House rejects second GOP immigration bill

The House rejected a Republican compromise bill on immigration Wednesday in a worse-than-expected 121-300 vote, effectively ending a months-long GOP drama that had put the conference’s internal politics on display.

The measure won far fewer GOP votes than a more hard-line measure rejected last week in a 193-231 vote.

Only 121 Republicans backed it, compared to 193 for the earlier measure. Two Republicans did not cast votes on Wednesday, while 112 Republicans voted against it.

Votes on the bill were twice postponed to give Republicans more time to win support for the measure, which was opposed by Democrats.

ADVERTISEMENT
But conservatives never really warmed to it, and President Trump put down the effort on Twitter, at one point saying that Republicans should stop wasting their time since the bill was seen as dead on arrival in the Senate.

The compromise bill would have provided a pathway to citizenship for so-called Dreamers, the issue that led centrist Republicans to launch a discharge petition to force a series of votes on immigration.

Discharge petitions are a way of getting around the House leadership to force a vote and are rarely used by members in the majority. Democrats backed those Republicans pushing the discharge petition to raise pressure on GOP leaders.

The decision to vote on the hard-line immigration measure last week and the compromise bill on Wednesday was part of a deal within the GOP conference that effectively quashed the petition.

Rep. Carlos CurbeloCarlos Luis CurbeloMueller indictments: Congressional candidate asked Russian operatives for info on opponent Lawmakers discuss efforts to boost Latino entrepreneurship On The Money — Sponsored by Prudential — Trump suggests China is easing pressure on North Korea because of trade fight | Mulvaney taps top aide as No. 2 at consumer bureau | House Republican to offer bill to curtail Trump's trade powers MORE (R-Fla.) — who introduced the discharge petition in May and co-sponsored the compromise bill — said moderates haven’t ruled out introducing another discharge petition.

“We will never refuse to use the legislative tools that James Madison afforded us,” he said.

The bill also earmarked $25 billion for Trump’s border wall and other security measures, ended the diversity visa lottery program and imposed limits on family-based migration.

The bill included a conservative proposal to end family separations at the border, an issue that has inflamed tensions.

The proposal would rescind what's known as the Flores settlement, which establishes minimum standards and a 20-day limit for detention of minors.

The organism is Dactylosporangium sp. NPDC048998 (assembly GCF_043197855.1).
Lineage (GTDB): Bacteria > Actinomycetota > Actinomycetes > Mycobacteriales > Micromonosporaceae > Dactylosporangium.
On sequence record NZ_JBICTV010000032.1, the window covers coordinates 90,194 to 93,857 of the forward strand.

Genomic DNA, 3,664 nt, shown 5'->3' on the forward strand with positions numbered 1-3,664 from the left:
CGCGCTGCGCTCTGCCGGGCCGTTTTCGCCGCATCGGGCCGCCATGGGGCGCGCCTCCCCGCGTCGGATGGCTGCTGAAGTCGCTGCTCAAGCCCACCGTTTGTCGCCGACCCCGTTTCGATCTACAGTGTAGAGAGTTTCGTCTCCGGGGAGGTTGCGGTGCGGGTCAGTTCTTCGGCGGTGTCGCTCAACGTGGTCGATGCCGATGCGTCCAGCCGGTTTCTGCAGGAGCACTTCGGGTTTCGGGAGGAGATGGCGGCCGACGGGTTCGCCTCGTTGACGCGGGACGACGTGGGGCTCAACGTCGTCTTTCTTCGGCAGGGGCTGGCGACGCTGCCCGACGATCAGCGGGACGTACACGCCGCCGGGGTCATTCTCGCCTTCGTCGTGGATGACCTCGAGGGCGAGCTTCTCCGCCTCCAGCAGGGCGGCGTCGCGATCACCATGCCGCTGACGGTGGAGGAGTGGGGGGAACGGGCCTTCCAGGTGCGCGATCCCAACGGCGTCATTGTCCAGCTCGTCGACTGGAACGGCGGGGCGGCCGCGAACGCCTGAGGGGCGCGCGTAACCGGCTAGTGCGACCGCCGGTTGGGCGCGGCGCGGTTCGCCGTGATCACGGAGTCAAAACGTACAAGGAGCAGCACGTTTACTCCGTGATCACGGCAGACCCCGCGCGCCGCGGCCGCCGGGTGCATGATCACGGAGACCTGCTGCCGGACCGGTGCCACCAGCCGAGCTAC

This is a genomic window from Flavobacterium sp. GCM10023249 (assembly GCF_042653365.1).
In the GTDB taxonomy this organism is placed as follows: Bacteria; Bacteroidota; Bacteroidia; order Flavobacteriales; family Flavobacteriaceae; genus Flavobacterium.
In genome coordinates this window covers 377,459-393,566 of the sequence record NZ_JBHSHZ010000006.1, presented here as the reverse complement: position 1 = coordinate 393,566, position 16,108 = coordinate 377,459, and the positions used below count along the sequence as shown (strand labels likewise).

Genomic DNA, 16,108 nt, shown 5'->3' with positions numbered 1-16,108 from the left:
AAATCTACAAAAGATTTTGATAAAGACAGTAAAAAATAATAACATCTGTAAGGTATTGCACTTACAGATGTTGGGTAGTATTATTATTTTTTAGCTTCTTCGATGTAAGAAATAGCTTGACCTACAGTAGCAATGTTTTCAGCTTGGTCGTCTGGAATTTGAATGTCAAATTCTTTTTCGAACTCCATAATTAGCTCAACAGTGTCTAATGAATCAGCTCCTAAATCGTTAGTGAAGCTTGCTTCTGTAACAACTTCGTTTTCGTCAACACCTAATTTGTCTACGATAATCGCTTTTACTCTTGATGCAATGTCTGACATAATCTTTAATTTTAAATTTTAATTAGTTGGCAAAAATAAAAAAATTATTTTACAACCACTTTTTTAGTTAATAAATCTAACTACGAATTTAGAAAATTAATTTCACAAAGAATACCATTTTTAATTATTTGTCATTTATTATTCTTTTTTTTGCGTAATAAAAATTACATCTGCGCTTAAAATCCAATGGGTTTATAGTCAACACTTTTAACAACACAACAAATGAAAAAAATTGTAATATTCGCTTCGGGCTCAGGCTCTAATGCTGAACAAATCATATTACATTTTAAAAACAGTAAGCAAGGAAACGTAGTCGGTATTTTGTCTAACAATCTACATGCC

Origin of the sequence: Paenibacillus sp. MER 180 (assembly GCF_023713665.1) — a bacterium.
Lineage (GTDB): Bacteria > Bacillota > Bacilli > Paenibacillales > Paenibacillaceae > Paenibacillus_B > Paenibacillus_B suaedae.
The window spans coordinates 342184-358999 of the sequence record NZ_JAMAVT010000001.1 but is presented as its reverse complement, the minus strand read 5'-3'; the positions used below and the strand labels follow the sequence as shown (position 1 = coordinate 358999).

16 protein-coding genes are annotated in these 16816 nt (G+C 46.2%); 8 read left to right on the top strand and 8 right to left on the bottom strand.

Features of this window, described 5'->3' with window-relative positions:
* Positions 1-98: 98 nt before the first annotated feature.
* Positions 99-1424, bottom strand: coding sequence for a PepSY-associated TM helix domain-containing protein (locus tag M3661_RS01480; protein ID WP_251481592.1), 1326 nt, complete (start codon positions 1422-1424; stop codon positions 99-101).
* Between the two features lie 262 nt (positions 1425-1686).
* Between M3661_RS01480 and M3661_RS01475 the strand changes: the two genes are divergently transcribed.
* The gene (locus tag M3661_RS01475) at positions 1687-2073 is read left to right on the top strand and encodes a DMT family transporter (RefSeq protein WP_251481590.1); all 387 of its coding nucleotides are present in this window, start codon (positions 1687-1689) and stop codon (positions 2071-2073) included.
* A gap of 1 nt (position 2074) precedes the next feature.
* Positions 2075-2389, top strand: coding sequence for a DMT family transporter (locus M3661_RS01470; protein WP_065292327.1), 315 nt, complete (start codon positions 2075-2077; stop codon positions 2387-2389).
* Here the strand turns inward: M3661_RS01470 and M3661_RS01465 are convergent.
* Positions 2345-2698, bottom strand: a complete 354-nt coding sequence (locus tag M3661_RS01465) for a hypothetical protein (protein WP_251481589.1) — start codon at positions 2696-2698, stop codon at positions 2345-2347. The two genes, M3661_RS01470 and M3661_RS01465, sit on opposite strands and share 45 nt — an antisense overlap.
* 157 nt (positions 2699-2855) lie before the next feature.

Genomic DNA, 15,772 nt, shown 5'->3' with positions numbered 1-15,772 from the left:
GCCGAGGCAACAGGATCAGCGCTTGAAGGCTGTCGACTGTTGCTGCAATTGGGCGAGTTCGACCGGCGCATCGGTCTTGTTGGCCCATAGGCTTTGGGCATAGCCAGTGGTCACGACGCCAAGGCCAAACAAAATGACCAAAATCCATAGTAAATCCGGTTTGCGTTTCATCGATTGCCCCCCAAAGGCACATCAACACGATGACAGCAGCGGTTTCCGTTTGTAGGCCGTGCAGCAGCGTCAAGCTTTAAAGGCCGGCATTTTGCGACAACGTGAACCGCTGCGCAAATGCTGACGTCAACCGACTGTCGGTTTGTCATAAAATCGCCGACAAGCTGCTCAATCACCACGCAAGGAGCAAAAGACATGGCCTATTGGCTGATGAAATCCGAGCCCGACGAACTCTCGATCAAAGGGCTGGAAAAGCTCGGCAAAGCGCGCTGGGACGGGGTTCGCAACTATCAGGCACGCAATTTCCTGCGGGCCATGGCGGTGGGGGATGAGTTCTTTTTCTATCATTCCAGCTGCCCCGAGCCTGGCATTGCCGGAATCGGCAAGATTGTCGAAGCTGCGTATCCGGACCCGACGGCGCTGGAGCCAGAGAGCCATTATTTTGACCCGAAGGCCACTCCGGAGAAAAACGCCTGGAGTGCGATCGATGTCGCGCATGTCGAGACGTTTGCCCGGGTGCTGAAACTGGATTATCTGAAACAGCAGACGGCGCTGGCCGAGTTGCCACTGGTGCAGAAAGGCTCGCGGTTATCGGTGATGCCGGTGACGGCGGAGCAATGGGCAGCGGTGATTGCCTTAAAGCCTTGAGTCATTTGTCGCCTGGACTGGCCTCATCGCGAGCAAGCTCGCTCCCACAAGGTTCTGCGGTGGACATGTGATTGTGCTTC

It's still possible the House could seek to take action on a narrower measure aimed at ending those separations, though the form is unclear. Several different bills are expected to be introduced in the House, and competing efforts are also underway in the Senate.

Conservative opposition centered in part on the Dreamers part of the measure, as some lawmakers saw providing a pathway to citizenship for those immigrants as "amnesty."

“From the beginning, it's been a tough, tough, tough road to get to anything that our members can agree on. Again, you have members in our conference that don't want to do anything, whatever we do is amnesty,” one GOP aide told the Hill.

Trump also made it difficult for GOP leaders to make any progress, though he did urge lawmakers to back the measure on Wednesday, in an all capital-letters tweet, hours before the vote.

“HOUSE REPUBLICANS SHOULD PASS THE STRONG BUT FAIR IMMIGRATION BILL, KNOWN AS GOODLATTE II, IN THEIR AFTERNOON VOTE TODAY, EVEN THOUGH THE DEMS WON’T LET IT PASS IN THE SENATE. PASSAGE WILL SHOW THAT WE WANT STRONG BORDERS & SECURITY WHILE THE DEMS WANT OPEN BORDERS = CRIME. WIN!” Trump tweeted.

Some Republicans, however, said they would have preferred to hear more from the president. Going into last weekend, some lawmakers had said they wanted to hear Trump say that a vote on the measure would not be a vote for amnesty.

Trump’s decision to rescind the Deferred Action for Childhood Arrivals program in September instigated much of the immigration work.

Trump initially asked Congress to come up with a legislative fix by March 5. Their failure to do so will leave the program’s future in the courts, or perhaps with the next Congress.

Rep. Raúl Labrador (R-Idaho) — a conservative negotiator of the legislation who ultimately voted "no" on the measure — said he believes there were a number of problems with the bill, but feels they should continue talks to reach a consensus — despite Wednesday’s failure.

“I think there are 223 Republicans or 224 Republicans that can get to a yes, so now we need to work on that,” he told reporters.

Curbelo, however, said there are no meetings scheduled.

He said he was open to dialogue, and argued that “having the public whip count that we had today is very valuable to the future.”

House Minority Whip Steve ScaliseStephen (Steve) Joseph ScaliseHouse GOP reverses, cancels vote on Dem bill to abolish ICE Overnight Energy: Koch backs bill opposing carbon taxes | Lawmakers look to Interior budget to block offshore drilling | EPA defends FOIA process Koch backs House measure opposing carbon taxes MORE (R-La.), who said he was unsurprised by the outcome, signaled the GOP is ready to move on.

“You know, if there's — if there is a bill that gets 218 Republicans, obviously that's something we'd be very interested in. A lot of months have been trying to get that kind of an agreement; it hasn't happened yet,” he said.

“If it happens somewhere along the way that's fine, but obviously there are a lot of other things that we have to work on to get our economy back on track and keep our country moving forward."